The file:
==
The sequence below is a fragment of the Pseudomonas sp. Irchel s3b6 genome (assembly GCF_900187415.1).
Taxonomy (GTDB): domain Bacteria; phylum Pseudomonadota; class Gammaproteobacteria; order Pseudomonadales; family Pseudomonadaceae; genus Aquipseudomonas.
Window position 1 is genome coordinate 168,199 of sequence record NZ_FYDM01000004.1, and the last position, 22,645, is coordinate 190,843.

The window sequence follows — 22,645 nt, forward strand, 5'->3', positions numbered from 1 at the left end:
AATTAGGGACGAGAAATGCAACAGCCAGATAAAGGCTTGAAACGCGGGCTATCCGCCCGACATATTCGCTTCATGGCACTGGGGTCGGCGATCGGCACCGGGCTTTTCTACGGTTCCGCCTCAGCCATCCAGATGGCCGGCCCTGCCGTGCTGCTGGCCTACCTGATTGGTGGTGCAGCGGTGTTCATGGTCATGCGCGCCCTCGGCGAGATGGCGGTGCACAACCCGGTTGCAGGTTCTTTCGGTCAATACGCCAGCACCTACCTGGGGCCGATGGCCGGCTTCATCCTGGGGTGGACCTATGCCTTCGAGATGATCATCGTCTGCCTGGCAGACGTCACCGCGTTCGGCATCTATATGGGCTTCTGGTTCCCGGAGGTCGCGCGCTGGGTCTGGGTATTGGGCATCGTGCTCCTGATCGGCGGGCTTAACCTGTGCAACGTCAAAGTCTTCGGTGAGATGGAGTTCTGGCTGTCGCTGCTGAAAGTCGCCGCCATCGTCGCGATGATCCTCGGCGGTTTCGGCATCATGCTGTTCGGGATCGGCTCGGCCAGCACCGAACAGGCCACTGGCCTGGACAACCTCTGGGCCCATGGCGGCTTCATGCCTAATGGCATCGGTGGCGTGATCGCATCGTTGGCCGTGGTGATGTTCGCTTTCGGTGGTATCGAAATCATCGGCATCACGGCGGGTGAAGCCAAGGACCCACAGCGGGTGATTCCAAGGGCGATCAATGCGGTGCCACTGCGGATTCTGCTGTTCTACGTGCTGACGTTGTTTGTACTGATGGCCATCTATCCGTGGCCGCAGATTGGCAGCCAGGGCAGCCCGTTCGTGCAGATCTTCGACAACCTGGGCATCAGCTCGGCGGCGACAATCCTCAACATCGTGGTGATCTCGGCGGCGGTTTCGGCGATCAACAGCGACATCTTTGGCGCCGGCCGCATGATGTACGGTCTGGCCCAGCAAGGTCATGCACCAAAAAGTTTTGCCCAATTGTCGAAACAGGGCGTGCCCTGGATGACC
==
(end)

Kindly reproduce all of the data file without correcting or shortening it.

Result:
The sequence below is a fragment of the Pseudomonas sp. Irchel s3b6 genome (assembly GCF_900187415.1).
Taxonomy (GTDB): domain Bacteria; phylum Pseudomonadota; class Gammaproteobacteria; order Pseudomonadales; family Pseudomonadaceae; genus Aquipseudomonas.
Window position 1 is genome coordinate 168,199 of sequence record NZ_FYDM01000004.1, and the last position, 22,645, is coordinate 190,843.

The window sequence follows — 22,645 nt, forward strand, 5'->3', positions numbered from 1 at the left end:
AATTAGGGACGAGAAATGCAACAGCCAGATAAAGGCTTGAAACGCGGGCTATCCGCCCGACATATTCGCTTCATGGCACTGGGGTCGGCGATCGGCACCGGGCTTTTCTACGGTTCCGCCTCAGCCATCCAGATGGCCGGCCCTGCCGTGCTGCTGGCCTACCTGATTGGTGGTGCAGCGGTGTTCATGGTCATGCGCGCCCTCGGCGAGATGGCGGTGCACAACCCGGTTGCAGGTTCTTTCGGTCAATACGCCAGCACCTACCTGGGGCCGATGGCCGGCTTCATCCTGGGGTGGACCTATGCCTTCGAGATGATCATCGTCTGCCTGGCAGACGTCACCGCGTTCGGCATCTATATGGGCTTCTGGTTCCCGGAGGTCGCGCGCTGGGTCTGGGTATTGGGCATCGTGCTCCTGATCGGCGGGCTTAACCTGTGCAACGTCAAAGTCTTCGGTGAGATGGAGTTCTGGCTGTCGCTGCTGAAAGTCGCCGCCATCGTCGCGATGATCCTCGGCGGTTTCGGCATCATGCTGTTCGGGATCGGCTCGGCCAGCACCGAACAGGCCACTGGCCTGGACAACCTCTGGGCCCATGGCGGCTTCATGCCTAATGGCATCGGTGGCGTGATCGCATCGTTGGCCGTGGTGATGTTCGCTTTCGGTGGTATCGAAATCATCGGCATCACGGCGGGTGAAGCCAAGGACCCACAGCGGGTGATTCCAAGGGCGATCAATGCGGTGCCACTGCGGATTCTGCTGTTCTACGTGCTGACGTTGTTTGTACTGATGGCCATCTATCCGTGGCCGCAGATTGGCAGCCAGGGCAGCCCGTTCGTGCAGATCTTCGACAACCTGGGCATCAGCTCGGCGGCGACAATCCTCAACATCGTGGTGATCTCGGCGGCGGTTTCGGCGATCAACAGCGACATCTTTGGCGCCGGCCGCATGATGTACGGTCTGGCCCAGCAAGGTCATGCACCAAAAAGTTTTGCCCAATTGTCGAAACAGGGCGTGCCCTGGATGACC